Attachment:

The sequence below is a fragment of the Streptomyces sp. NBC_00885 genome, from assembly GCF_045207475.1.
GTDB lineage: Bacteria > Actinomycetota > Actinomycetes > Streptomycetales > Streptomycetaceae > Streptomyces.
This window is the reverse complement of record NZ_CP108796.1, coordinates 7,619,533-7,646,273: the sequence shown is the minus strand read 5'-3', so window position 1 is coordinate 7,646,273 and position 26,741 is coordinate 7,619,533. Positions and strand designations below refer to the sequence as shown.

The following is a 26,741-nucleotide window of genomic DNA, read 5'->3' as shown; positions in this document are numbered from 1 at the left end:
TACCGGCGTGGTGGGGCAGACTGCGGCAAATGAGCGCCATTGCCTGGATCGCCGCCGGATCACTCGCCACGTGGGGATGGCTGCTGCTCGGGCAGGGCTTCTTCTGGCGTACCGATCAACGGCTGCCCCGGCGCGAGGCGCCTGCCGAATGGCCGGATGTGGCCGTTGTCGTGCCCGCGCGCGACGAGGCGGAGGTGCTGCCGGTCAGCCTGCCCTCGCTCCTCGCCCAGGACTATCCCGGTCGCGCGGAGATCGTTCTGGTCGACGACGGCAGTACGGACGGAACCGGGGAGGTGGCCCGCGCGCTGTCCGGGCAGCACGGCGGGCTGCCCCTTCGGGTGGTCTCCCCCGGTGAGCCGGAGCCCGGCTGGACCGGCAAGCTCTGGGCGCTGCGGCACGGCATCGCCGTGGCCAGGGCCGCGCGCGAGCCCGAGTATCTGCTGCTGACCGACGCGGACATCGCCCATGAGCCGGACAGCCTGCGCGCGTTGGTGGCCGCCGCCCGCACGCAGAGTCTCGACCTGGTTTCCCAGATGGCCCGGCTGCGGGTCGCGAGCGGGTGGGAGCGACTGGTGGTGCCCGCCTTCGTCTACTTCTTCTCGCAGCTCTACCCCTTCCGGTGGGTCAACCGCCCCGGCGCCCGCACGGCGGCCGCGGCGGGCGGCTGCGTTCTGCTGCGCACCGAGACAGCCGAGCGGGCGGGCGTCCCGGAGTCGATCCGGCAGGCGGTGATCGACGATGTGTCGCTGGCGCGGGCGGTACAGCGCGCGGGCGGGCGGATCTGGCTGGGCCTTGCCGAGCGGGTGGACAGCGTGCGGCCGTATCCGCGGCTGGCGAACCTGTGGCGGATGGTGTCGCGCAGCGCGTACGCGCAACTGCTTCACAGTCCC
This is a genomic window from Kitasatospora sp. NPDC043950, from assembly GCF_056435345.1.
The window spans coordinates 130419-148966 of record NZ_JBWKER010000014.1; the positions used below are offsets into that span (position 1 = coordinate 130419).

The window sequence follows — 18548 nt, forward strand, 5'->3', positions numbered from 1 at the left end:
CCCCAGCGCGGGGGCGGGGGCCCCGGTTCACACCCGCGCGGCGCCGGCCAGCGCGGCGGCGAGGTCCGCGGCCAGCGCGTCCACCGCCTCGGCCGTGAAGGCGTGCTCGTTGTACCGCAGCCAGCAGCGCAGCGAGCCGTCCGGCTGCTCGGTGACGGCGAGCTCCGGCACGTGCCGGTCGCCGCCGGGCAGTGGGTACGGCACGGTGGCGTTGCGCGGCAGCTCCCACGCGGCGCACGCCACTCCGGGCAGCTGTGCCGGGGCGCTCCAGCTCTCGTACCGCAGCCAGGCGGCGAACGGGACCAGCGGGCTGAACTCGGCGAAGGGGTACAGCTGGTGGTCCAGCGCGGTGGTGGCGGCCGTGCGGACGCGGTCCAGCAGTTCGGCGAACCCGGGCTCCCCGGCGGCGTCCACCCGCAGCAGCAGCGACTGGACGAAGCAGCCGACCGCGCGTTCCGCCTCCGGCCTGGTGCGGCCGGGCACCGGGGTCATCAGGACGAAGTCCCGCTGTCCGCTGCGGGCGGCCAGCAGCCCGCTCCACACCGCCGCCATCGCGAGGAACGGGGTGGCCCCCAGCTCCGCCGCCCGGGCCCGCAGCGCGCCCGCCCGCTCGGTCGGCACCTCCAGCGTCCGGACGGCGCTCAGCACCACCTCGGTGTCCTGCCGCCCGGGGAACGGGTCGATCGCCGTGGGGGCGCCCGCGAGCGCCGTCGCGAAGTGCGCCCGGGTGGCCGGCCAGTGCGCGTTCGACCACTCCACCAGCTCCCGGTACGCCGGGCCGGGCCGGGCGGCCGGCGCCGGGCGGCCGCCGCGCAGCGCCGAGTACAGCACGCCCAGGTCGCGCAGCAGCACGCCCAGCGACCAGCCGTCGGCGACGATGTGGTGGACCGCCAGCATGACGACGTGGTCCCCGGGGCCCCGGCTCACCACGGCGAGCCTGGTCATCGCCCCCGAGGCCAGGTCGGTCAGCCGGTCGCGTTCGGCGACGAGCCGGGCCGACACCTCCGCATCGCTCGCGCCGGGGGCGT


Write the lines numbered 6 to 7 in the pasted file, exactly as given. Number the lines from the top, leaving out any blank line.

This is a genomic window from Kitasatospora sp. NPDC043950, from assembly GCF_056435345.1.
The window spans coordinates 130419-148966 of record NZ_JBWKER010000014.1; the positions used below are offsets into that span (position 1 = coordinate 130419).